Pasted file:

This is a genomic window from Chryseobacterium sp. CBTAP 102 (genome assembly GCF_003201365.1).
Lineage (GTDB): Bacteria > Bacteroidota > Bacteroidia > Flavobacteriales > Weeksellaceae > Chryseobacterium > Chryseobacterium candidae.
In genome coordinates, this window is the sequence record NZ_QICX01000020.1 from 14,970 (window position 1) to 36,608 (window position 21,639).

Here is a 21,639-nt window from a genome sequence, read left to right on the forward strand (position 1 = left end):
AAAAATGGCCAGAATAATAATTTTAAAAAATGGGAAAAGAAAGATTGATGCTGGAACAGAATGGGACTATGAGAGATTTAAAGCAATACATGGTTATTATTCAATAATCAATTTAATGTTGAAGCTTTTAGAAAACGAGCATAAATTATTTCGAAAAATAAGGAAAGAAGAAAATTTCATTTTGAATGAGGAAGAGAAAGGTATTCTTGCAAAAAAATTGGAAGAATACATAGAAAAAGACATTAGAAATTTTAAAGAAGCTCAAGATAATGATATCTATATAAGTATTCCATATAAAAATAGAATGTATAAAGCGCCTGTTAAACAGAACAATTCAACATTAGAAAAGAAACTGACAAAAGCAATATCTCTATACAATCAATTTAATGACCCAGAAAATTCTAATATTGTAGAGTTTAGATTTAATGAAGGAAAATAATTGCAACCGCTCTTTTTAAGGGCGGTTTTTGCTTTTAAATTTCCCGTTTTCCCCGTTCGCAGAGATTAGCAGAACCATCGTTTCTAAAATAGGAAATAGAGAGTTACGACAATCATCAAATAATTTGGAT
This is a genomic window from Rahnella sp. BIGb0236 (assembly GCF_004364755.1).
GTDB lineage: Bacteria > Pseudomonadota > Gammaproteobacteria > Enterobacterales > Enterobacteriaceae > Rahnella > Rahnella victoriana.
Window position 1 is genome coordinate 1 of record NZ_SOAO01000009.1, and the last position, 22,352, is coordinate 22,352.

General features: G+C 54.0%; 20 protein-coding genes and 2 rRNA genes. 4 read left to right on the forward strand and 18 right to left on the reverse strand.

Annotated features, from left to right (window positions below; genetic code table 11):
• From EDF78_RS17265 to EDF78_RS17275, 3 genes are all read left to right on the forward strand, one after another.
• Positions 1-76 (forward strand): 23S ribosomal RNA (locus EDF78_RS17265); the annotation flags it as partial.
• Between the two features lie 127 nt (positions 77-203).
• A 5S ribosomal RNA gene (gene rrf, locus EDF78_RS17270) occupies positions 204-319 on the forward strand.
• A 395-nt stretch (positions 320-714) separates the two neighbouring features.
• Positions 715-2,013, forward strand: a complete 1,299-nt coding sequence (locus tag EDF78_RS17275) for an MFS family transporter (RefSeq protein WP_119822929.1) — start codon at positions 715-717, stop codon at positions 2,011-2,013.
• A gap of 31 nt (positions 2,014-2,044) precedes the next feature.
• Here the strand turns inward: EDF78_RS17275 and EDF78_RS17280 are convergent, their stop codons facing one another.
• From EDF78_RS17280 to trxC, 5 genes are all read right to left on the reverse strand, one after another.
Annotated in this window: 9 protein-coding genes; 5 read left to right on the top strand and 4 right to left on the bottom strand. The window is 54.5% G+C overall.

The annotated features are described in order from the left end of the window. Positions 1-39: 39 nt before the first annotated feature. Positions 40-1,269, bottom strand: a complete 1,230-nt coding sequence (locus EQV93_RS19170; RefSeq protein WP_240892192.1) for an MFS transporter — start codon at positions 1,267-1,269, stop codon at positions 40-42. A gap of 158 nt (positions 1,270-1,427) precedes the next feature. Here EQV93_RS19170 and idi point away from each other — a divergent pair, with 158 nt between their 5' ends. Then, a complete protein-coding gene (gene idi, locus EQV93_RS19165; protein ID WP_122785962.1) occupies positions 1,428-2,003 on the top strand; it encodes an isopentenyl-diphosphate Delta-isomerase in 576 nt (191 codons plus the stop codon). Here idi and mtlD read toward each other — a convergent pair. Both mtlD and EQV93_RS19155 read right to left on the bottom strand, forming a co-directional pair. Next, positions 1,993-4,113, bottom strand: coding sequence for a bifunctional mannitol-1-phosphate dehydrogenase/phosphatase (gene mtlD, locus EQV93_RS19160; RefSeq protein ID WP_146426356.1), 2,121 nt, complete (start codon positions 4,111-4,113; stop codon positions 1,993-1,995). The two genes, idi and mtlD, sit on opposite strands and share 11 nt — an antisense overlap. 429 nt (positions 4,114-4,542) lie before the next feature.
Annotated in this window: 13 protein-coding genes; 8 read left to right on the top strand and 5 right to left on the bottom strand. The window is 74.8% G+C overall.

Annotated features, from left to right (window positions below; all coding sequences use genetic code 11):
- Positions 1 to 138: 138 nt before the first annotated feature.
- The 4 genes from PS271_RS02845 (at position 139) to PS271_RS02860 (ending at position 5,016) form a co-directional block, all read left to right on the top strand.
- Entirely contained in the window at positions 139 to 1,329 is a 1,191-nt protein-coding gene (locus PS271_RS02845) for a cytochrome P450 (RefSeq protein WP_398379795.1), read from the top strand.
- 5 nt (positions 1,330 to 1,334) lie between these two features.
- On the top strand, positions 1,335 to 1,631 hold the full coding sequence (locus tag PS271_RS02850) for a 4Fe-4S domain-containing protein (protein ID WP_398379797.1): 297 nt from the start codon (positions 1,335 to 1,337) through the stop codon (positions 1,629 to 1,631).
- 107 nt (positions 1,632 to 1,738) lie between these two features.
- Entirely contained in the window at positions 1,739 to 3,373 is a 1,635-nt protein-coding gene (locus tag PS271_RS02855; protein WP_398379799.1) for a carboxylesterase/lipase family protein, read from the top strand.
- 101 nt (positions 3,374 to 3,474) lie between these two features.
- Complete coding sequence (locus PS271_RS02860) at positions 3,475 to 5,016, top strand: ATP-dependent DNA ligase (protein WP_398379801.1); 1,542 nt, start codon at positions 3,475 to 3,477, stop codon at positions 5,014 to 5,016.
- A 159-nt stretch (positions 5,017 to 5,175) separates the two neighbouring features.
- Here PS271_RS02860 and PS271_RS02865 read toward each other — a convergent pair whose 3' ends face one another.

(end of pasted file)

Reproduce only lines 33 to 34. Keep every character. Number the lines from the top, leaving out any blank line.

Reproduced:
- A 159-nt stretch (positions 5,017 to 5,175) separates the two neighbouring features.
- Here PS271_RS02860 and PS271_RS02865 read toward each other — a convergent pair whose 3' ends face one another.